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The Promise of the Law: Blessings in Time

By Rev. David Petersen

The commandments have a promise. Grace and blessing are given to those who keep the commandments. That is a promise. But in this case, grace and every blessing are not eternal life.

There is a similar promise in the civil laws of men. If you obey the speed limit, you will not get a ticket, and your chances of being hurt in an accident are less than those who drive faster than the speed limit. Those blessings are good things. Their opposites (e.g., getting tickets, paying fines, paying increased insurance premiums, getting hurt, hurting someone else, damaging and paying for your car, etc.) are bad things. But the good things promised in these laws pretty much keep you even. It is more a matter of things not happening to you than it is good things being given to you.

It also is no guarantee that nothing bad will happen to you. For even if you keep the law, you are subject to the chaos and dangers created by those who don’t or even by the weather and other things outside of your control. There is a promise: you won’t get a ticket. You’re safer. But you can’t march into the courthouse and demand a prize because you’ve kept the law. That is what you’re supposed to do. Your safety and wealth are their own reward.

That is the promise also of the moral law. If we keep the law, if we don’t steal or commit adultery or gossip about our neighbors, they tend to like us better. They are nicer to us. Keeping the law helps us to avoid penalties and danger. The goodwill and respect of our neighbors is the reward. But again, it is not guaranteed. Sometimes you still suffer because of the sins of others. At best you’re pretty much just even. After all, you can’t go to your neighbors and ask them to give you some of their stuff since you haven’t stolen it.

That is how the promise in the commandments works. When we keep God’s Law, we are doing ourselves a favor. It is the best way to live. But God doesn’t owe us anything for it. It is what we are supposed to do, and it is its own reward. What we see in the Law is a reflection of God’s good order and will for our lives. Because we trust and love Him, we gladly do what He commands. Insofar as we do, we are given grace and every blessing in this life. For a moral life is a blessing. It brings its own happiness with it.

But there is more to our Lord than that! For the reality is we have broken the Law. We have not kept it. And we have deserved punishment, but for the most part we’ve gotten away with it. We have not had to pay for many of our crimes. Even when we have paid a penalty it has not been to the extent that justice demands. Most of us who are old enough to drive have broken the speed limit. The police have not always caught us, but God always saw it. In breaking civil laws that are not contrary to God’s Law, we broke God’s Law. We sinned against the Fourth Commandment. Unless you’ve never sped or been ticketed every single time you did, then you’ve gotten away with it. It is not simply that you didn’t get caught. It is that God is merciful. He does not punish us as we deserve. He is slow to anger and takes no pleasure in our sorrow even if our sorrow is deserved.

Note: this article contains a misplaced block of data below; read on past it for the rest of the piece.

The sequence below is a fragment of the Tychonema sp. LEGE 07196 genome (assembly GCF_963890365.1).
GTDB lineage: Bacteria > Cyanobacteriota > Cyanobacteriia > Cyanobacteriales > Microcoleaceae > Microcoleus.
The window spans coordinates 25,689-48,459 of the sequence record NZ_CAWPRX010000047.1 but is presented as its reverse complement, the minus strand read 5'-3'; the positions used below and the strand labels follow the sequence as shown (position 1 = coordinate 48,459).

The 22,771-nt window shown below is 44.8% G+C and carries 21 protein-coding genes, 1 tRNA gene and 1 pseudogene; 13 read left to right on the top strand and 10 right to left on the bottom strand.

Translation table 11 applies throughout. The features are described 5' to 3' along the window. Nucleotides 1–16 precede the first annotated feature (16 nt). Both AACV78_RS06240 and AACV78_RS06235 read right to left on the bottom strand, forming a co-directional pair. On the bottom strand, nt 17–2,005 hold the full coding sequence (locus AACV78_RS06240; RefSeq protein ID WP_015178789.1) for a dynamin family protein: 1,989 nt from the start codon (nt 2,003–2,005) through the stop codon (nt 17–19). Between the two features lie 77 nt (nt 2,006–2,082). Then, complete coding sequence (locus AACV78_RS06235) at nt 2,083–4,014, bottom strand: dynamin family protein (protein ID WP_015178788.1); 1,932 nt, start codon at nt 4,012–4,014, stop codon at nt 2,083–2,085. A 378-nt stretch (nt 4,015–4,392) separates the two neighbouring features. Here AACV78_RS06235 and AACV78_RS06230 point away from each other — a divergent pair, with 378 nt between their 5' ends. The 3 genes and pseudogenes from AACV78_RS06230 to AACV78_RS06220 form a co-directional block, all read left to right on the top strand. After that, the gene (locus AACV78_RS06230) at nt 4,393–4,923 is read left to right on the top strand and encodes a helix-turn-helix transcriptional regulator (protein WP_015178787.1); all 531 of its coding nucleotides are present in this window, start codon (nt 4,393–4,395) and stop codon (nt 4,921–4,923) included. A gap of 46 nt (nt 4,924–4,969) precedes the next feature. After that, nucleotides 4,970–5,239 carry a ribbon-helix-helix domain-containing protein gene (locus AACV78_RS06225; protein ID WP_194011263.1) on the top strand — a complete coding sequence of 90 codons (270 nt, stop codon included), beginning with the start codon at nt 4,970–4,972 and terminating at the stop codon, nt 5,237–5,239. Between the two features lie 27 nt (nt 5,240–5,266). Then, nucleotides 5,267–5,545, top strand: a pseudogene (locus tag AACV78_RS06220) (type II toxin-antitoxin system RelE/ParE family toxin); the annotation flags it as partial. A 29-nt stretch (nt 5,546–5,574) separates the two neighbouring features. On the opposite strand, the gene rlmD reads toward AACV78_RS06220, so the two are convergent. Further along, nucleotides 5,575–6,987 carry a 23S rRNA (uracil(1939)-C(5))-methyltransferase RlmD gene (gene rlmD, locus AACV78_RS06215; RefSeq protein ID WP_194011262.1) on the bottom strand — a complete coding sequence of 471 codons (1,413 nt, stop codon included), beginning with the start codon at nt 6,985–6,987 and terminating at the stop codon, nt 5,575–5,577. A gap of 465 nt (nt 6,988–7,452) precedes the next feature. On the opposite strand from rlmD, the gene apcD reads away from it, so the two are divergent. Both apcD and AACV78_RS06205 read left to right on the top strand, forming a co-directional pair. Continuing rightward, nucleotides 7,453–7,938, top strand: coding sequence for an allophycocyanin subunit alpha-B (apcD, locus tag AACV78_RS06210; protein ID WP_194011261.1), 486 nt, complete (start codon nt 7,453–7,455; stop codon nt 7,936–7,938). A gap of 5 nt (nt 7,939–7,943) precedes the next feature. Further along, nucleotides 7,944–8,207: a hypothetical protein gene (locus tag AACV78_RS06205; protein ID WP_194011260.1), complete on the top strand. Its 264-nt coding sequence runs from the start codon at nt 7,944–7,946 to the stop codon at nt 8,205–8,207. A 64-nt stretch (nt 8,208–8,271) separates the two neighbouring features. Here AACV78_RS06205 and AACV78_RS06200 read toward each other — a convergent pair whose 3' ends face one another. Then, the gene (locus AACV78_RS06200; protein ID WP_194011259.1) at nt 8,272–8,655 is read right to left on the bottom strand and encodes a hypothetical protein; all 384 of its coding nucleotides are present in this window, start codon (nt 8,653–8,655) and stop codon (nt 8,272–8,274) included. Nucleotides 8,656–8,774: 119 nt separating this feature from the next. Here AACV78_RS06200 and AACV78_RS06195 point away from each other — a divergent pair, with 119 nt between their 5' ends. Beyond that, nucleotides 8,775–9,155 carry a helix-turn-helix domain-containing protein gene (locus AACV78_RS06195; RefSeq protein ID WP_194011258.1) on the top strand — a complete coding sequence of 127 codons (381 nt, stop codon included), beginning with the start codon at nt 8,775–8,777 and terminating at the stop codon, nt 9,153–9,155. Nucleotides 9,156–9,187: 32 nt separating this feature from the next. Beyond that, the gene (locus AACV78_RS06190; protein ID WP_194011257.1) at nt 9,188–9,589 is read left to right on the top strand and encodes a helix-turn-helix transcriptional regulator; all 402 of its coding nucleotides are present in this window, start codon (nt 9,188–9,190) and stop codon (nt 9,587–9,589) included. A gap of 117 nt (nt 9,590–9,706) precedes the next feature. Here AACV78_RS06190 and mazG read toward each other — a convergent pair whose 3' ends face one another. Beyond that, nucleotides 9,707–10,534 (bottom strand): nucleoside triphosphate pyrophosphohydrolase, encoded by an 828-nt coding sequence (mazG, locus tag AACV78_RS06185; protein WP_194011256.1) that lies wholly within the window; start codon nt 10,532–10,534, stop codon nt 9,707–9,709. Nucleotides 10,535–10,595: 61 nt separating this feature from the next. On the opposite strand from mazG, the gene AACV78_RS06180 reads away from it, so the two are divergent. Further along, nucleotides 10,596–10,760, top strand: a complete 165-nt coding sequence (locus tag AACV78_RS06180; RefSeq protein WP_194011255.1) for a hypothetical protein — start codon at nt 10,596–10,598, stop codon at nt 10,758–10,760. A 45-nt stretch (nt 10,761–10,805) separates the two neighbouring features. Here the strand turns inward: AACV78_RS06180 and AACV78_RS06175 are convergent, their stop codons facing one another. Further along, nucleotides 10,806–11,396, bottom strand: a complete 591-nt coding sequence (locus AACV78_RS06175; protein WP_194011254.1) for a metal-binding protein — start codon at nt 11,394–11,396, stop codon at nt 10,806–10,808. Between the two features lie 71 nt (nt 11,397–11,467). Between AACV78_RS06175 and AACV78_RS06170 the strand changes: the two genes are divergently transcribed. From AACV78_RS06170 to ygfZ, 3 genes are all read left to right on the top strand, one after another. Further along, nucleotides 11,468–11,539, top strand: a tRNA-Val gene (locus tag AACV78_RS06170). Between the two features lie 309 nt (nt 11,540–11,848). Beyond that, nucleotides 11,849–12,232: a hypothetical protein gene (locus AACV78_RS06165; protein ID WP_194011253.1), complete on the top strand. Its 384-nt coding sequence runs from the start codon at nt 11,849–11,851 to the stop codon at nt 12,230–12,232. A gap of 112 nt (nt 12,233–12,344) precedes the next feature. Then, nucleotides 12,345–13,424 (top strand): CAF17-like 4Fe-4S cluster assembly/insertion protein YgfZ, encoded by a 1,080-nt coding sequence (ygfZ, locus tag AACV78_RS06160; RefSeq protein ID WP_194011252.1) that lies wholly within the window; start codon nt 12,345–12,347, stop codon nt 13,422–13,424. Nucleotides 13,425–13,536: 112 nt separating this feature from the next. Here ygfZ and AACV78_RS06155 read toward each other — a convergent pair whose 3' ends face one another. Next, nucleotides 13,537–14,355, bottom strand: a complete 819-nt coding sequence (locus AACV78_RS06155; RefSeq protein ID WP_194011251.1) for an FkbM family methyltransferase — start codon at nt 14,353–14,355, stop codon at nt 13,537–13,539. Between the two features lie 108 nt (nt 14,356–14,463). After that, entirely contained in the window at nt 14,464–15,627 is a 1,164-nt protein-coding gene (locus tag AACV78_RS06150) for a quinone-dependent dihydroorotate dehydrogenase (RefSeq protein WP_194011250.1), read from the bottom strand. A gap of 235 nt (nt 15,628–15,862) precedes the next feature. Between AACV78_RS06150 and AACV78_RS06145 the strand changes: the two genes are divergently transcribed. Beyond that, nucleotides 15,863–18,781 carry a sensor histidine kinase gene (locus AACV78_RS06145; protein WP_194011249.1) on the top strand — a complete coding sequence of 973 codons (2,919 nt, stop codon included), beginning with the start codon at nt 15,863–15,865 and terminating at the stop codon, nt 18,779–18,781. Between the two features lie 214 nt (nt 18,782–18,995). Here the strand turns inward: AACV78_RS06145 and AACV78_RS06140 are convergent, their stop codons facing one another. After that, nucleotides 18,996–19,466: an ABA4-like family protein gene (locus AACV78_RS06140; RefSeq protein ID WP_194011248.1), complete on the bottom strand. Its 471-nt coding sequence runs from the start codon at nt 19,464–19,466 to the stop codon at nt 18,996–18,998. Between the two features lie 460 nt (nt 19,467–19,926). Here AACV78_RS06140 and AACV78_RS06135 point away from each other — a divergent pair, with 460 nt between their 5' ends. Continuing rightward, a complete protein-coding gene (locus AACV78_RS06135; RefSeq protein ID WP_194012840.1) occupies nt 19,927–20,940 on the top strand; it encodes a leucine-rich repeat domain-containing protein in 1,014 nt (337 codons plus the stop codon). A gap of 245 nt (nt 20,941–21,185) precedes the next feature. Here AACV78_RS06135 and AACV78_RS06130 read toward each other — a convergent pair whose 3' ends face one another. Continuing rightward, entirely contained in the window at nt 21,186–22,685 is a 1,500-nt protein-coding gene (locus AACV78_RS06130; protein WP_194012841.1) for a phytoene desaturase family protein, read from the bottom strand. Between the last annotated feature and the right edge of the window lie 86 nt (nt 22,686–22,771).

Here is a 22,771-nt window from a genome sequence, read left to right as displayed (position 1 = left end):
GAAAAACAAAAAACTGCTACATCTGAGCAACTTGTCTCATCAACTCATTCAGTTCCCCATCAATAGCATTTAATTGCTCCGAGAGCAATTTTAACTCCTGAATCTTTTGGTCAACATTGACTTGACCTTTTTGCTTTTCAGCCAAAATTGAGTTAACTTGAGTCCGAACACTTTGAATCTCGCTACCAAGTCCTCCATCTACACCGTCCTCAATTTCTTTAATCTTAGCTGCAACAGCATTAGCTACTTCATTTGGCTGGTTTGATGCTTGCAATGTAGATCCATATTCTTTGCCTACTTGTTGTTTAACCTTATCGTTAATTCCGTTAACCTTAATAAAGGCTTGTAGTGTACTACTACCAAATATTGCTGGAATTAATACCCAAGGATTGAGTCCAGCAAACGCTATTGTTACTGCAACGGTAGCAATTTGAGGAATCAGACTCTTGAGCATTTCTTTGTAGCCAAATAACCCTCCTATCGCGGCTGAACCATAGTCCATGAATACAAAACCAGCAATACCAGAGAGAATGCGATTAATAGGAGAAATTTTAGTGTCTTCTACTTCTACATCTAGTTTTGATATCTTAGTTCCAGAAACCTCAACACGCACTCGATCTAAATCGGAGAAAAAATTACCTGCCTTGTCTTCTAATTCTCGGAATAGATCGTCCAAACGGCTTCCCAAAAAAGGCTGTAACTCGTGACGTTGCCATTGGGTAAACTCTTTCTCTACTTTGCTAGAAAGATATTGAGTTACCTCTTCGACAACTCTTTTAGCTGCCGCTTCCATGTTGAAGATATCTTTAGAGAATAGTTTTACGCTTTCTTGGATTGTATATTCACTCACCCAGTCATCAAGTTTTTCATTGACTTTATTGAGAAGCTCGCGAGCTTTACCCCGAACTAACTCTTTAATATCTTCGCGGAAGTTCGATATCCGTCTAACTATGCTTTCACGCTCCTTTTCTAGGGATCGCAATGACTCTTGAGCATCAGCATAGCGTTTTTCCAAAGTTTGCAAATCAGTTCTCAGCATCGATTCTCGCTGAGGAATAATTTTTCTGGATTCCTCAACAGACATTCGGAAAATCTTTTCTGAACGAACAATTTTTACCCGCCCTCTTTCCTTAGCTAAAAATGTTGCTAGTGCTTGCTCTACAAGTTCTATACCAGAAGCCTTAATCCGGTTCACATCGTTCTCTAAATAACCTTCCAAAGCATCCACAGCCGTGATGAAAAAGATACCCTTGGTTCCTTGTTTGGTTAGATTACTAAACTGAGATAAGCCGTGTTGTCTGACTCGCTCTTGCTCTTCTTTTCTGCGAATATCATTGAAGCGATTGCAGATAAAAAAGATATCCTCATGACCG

Still, if that were all there was, we’d only be even. We’d be in the same place as Adam was in the Garden of Eden before the fall. It is not a bad place. But it is not heaven. If all Jesus did was keep the Law for us, we could no more demand heaven than you could go to the court house and demand a prize for not speeding. But Jesus did more for us— He became one of us. He paid for our sins, was our substitute, and kept the Law for us. But He also rose from the dead and ascended into heaven—as one of us! We are not just even. We are the children of the Father, the brothers of Jesus Christ, and heaven is our home. God is merciful, yes. He is also gracious. He not only does not punish us as we deserve, He also gives us what we have not earned. In both cases, it is not fair, but it is holy. By the incarnation of Jesus Christ and the promise of His Gospel, He has made us His and opened heaven. So for all the promise and inherent goodness of the Law and all of its divine wisdom, it pales in comparison to the gift God has given to us in the revelation of His Son. For He does not merely give us grace and every blessing, but He causes us to be His own and live under Him in His Kingdom and serve Him in everlasting righteousness, innocence, and blessedness.

Rev. David Petersen is pastor of Redeemer Lutheran Church in Fort Wayne, Indiana, and is also on the Higher Things editorial board. His e-mail address is David.H.Petersen@att.net.